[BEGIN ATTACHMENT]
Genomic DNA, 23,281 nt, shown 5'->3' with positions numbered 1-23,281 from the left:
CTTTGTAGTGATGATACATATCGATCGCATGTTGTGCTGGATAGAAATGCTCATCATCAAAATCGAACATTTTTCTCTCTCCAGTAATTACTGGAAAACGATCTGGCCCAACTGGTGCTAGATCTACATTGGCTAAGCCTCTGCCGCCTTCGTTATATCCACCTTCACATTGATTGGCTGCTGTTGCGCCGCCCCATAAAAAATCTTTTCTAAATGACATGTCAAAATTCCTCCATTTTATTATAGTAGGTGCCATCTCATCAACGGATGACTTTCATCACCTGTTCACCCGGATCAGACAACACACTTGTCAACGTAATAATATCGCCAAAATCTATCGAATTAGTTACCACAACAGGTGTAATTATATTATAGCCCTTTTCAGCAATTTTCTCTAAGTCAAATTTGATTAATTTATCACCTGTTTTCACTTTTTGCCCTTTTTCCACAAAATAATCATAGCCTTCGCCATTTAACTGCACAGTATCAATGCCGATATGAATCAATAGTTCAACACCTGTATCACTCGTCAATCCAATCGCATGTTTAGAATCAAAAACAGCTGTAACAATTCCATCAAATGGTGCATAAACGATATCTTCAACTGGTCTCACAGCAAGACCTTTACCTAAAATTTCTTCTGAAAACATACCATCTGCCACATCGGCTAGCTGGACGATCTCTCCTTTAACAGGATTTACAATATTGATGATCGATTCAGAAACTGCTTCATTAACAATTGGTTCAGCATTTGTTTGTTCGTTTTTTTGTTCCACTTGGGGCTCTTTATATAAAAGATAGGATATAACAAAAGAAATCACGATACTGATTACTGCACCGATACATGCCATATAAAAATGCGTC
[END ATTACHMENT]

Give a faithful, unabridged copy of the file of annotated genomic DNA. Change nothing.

Genomic DNA, 23,281 nt, shown 5'->3' with positions numbered 1-23,281 from the left:
CTTTGTAGTGATGATACATATCGATCGCATGTTGTGCTGGATAGAAATGCTCATCATCAAAATCGAACATTTTTCTCTCTCCAGTAATTACTGGAAAACGATCTGGCCCAACTGGTGCTAGATCTACATTGGCTAAGCCTCTGCCGCCTTCGTTATATCCACCTTCACATTGATTGGCTGCTGTTGCGCCGCCCCATAAAAAATCTTTTCTAAATGACATGTCAAAATTCCTCCATTTTATTATAGTAGGTGCCATCTCATCAACGGATGACTTTCATCACCTGTTCACCCGGATCAGACAACACACTTGTCAACGTAATAATATCGCCAAAATCTATCGAATTAGTTACCACAACAGGTGTAATTATATTATAGCCCTTTTCAGCAATTTTCTCTAAGTCAAATTTGATTAATTTATCACCTGTTTTCACTTTTTGCCCTTTTTCCACAAAATAATCATAGCCTTCGCCATTTAACTGCACAGTATCAATGCCGATATGAATCAATAGTTCAACACCTGTATCACTCGTCAATCCAATCGCATGTTTAGAATCAAAAACAGCTGTAACAATTCCATCAAATGGTGCATAAACGATATCTTCAACTGGTCTCACAGCAAGACCTTTACCTAAAATTTCTTCTGAAAACATACCATCTGCCACATCGGCTAGCTGGACGATCTCTCCTTTAACAGGATTTACAATATTGATGATCGATTCAGAAACTGCTTCATTAACAATTGGTTCAGCATTTGTTTGTTCGTTTTTTTGTTCCACTTGGGGCTCTTTATATAAAAGATAGGATATAACAAAAGAAATCACGATACTGATTACTGCACCGATACATGCCATATAAAAATGCGTC